‘Sofa’, circa 1955
DOMENICO “ICO” PARISI saw himself as a Renaissance man. An engineer, architect, photographer, film-maker and designer of furniture, glass and jewellery, he created objects that were a pure distillation of mid-20th century Italian modernism.
Design reflects its historical context and Parisi’s furniture can be seen as an expression of his personal history – itself a reflection of mid-20th century Italy. Born in 1916, he grew up in Palermo, Sicily, a conservative society saturated and bound by its past. When he was nine, his art-teacher father migrated north to build a new life for his family in Como – poles apart both geographically and culturally from the crumbling baroque of Italy’s Mezzogiorno. Como, in the 1920s and 30s, was a silk industry town at the epicentre of the brave new world envisioned by Benito Mussolini to rebuild a nation ruined by the Great War.
The young Parisi trained as a hands-on construction technician, then as an apprentice to the pioneering fascist, Rationalist architect Giuseppe Terragni. When war returned – interrupting Parisi’s career and ending the fascist illusion – he suffered its realities first hand as a soldier in Italy’s expeditionary force on the Russian front. Defeated and demobbed in 1943 he returned to build yet another new life, marrying Luisa Aiani in 1947, a pupil of the doyen of Italian modernist architecture, Gio Ponti. Together Ico and Luisa set up a design studio in Como, an extraordinary joint venture in a male-dominated cultural world. For nearly 50 years, their studio, La Ruota, was a hub of Italy’s avant-garde artistic and intellectual society.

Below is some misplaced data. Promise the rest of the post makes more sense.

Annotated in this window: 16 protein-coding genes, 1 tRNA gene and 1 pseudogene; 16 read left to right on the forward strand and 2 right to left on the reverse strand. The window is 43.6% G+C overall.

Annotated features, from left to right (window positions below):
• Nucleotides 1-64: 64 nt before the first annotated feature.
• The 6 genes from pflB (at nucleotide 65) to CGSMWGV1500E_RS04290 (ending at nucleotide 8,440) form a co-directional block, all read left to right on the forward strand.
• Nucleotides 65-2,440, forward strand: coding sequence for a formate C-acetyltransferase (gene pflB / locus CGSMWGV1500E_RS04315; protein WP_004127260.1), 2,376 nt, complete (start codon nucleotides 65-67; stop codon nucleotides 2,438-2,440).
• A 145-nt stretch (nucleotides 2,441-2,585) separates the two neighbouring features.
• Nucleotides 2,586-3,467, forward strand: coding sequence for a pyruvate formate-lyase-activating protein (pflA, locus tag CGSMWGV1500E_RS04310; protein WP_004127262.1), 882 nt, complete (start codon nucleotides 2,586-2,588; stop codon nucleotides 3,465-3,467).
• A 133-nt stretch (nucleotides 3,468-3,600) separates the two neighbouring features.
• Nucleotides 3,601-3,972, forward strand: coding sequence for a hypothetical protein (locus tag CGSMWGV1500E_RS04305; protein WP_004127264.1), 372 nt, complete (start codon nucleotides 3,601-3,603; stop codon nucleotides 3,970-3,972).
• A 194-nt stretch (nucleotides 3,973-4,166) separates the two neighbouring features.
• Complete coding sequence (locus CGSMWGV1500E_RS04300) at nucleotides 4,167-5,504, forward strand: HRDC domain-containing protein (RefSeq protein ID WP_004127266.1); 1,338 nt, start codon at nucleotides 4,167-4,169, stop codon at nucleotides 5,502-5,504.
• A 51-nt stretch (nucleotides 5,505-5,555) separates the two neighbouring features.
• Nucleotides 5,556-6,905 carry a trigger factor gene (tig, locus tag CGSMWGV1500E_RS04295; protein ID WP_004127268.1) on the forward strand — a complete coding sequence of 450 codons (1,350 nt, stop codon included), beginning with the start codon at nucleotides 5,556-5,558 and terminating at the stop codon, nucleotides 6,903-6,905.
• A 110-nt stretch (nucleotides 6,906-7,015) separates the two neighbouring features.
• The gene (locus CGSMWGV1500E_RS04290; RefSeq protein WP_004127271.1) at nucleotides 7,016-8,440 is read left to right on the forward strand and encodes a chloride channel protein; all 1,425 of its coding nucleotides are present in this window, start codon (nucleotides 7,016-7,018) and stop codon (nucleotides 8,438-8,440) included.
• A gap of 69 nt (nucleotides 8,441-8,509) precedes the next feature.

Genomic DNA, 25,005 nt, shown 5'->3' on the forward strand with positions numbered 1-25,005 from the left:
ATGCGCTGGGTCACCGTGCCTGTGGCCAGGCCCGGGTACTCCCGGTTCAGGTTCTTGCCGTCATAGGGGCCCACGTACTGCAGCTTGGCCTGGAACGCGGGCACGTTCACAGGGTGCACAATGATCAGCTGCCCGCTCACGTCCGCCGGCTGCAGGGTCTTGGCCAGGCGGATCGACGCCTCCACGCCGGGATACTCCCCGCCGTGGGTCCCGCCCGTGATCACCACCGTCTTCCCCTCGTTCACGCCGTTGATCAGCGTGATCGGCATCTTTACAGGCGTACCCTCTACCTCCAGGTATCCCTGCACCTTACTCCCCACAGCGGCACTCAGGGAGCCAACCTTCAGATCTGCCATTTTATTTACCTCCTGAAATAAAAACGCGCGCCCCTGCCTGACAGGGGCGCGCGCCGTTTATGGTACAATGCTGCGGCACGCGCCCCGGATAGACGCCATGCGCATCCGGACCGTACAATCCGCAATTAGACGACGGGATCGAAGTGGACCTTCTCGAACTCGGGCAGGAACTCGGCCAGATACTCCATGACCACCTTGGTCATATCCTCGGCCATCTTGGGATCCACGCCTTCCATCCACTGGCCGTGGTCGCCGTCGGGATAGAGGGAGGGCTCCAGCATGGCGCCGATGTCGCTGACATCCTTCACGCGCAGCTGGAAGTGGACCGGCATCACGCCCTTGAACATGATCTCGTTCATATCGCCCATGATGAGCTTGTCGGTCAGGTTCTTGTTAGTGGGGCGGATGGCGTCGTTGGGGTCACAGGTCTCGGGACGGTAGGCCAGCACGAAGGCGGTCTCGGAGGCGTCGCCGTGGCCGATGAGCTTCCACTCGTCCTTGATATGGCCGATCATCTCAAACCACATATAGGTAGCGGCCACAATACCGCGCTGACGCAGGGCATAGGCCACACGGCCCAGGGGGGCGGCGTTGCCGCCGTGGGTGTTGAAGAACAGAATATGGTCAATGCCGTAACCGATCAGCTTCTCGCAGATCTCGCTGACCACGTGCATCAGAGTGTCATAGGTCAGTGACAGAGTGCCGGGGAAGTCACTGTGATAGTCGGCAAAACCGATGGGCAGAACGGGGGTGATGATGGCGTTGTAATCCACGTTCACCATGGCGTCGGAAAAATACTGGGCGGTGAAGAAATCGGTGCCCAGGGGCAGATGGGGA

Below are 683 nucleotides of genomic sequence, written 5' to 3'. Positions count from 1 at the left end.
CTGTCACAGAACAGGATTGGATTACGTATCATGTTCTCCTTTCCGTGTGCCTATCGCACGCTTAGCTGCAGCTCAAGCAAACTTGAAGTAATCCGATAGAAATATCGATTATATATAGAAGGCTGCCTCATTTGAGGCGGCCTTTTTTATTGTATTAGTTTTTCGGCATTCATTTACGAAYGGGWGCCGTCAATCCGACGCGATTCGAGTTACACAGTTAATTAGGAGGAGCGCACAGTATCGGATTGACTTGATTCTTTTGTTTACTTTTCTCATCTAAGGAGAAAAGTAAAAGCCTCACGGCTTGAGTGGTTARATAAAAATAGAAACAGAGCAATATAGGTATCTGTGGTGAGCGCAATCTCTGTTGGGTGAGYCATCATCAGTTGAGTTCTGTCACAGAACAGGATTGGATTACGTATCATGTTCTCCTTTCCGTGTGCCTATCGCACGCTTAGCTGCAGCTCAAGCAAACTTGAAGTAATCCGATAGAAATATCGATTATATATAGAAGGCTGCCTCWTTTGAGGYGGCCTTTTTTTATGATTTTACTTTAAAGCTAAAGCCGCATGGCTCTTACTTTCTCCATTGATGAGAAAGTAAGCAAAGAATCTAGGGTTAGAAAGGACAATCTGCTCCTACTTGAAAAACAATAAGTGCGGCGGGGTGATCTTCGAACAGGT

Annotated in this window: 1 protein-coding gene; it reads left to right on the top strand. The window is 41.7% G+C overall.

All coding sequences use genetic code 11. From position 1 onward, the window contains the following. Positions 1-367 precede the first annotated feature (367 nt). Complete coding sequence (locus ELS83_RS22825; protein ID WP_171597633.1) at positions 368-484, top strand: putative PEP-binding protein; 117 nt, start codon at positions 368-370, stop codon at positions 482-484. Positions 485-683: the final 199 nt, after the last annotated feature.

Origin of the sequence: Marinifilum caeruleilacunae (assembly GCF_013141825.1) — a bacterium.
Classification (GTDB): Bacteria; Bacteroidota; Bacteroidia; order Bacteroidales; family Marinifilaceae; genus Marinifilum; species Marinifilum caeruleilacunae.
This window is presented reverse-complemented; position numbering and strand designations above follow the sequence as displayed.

An exhibition currently running at the Gokelaere & Robinson gallery in Paris brings together work by some of the most iconic designers of the period – Ettore Sottsass, Gino Sarfatti, Max Ingrand and Ico Parisi.
Among the standout pieces are a pair of Parisi sofas. Dating from around 1955 and designed for Cassina, the spare strength and elegance of their tubular steel skeletons offset the sensuality of crimson plush velvet upholstery. Marked by an extreme economy of materials, they avoid austerity by the subtle generosity of curved cushion and backrest. Light but substantial, functional yet aesthetic, they capture a very Italian balance of contradictions, simultaneously of their time and outside it.
The colour red has multiple significances: in 1950s Italy, red was the colour of the Communist flag, but also a Cardinal’s biretta.
‘Italian Design’ at Gokelaere & Robinson, Paris, until 4th April.